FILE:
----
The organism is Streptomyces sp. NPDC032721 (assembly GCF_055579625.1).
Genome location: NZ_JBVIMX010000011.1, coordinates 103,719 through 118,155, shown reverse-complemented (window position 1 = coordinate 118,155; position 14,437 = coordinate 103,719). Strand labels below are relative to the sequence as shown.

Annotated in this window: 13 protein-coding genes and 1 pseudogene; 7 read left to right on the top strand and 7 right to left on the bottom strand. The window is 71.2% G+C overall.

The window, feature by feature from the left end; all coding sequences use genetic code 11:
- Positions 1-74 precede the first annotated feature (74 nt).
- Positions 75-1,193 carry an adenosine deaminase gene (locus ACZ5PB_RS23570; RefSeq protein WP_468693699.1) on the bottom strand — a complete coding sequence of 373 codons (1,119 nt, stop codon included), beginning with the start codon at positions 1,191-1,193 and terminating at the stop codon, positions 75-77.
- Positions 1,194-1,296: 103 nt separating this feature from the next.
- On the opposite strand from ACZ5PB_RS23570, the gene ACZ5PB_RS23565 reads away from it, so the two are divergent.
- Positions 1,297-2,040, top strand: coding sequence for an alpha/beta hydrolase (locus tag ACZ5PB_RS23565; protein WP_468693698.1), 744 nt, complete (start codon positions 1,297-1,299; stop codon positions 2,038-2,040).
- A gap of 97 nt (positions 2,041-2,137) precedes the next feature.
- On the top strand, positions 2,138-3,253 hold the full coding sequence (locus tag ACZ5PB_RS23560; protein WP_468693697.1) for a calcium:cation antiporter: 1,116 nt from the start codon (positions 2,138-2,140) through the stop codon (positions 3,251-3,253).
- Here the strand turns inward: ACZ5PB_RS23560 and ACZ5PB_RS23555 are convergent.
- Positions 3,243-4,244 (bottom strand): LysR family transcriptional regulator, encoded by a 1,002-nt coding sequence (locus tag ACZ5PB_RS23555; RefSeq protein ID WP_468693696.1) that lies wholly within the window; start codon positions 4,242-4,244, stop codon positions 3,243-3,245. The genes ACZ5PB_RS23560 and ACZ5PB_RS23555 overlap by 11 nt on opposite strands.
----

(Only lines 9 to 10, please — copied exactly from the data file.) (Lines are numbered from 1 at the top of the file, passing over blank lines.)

- Positions 1,297-2,040, top strand: coding sequence for an alpha/beta hydrolase (locus tag ACZ5PB_RS23565; protein WP_468693698.1), 744 nt, complete (start codon positions 1,297-1,299; stop codon positions 2,038-2,040).
- A gap of 97 nt (positions 2,041-2,137) precedes the next feature.